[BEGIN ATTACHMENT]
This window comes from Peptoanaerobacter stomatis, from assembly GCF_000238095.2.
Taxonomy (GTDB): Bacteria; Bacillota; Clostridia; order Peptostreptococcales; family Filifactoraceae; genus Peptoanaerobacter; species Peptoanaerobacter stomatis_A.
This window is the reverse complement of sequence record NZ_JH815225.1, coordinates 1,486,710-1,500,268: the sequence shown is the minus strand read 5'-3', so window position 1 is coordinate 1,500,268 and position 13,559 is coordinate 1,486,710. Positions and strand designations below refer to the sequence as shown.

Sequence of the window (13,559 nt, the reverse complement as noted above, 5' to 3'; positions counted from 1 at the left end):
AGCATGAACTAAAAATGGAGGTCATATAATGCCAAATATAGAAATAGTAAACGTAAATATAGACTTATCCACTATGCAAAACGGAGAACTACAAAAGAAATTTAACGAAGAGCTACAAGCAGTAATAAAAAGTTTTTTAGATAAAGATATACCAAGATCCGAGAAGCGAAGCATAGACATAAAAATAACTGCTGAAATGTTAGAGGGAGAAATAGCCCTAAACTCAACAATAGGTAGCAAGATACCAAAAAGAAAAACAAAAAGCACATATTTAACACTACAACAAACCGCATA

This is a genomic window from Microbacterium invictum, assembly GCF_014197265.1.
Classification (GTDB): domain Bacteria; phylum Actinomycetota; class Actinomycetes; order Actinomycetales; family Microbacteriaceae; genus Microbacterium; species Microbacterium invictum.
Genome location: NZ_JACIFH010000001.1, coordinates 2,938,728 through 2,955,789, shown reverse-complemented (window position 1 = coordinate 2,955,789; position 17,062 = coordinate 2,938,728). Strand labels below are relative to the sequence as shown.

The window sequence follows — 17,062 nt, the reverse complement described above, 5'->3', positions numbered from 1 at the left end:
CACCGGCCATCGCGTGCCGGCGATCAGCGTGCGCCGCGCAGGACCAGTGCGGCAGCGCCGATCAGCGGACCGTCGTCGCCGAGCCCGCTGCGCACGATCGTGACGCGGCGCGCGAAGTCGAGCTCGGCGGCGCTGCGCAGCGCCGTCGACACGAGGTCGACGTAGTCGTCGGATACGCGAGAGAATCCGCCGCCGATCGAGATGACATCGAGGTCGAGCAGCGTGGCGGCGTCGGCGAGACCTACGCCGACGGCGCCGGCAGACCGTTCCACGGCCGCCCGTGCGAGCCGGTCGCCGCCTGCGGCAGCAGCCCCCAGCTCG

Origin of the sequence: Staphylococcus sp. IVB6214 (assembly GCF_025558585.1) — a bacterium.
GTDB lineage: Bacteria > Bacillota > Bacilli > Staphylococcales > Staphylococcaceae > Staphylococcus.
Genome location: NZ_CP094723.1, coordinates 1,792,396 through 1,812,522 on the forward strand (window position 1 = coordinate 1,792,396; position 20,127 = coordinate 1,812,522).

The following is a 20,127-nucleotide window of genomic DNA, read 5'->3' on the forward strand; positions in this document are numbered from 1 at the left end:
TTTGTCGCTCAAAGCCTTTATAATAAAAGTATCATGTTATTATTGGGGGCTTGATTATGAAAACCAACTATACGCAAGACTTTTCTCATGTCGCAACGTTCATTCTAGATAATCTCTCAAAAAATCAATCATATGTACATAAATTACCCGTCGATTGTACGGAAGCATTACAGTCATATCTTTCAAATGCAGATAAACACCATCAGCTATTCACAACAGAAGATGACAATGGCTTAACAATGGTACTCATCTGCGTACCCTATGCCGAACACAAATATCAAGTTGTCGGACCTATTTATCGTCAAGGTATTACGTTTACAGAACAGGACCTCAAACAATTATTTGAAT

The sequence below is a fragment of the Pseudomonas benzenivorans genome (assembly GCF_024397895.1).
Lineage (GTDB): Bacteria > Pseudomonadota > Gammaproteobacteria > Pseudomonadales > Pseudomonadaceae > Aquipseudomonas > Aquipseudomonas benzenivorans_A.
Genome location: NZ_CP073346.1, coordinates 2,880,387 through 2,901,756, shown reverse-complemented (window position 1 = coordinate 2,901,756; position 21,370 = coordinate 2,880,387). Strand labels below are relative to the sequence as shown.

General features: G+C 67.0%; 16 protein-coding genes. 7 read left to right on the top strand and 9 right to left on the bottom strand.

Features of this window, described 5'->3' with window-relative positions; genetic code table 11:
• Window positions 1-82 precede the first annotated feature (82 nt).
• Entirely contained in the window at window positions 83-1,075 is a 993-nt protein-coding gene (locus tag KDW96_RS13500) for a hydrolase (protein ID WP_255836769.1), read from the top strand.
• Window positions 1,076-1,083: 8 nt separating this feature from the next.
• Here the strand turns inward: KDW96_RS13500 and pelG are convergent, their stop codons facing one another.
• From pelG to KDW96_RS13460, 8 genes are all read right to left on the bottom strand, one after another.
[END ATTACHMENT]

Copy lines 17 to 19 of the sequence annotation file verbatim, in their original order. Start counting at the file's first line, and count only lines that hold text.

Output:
Lineage (GTDB): Bacteria > Pseudomonadota > Gammaproteobacteria > Pseudomonadales > Pseudomonadaceae > Aquipseudomonas > Aquipseudomonas benzenivorans_A.
Genome location: NZ_CP073346.1, coordinates 2,880,387 through 2,901,756, shown reverse-complemented (window position 1 = coordinate 2,901,756; position 21,370 = coordinate 2,880,387). Strand labels below are relative to the sequence as shown.

General features: G+C 67.0%; 16 protein-coding genes. 7 read left to right on the top strand and 9 right to left on the bottom strand.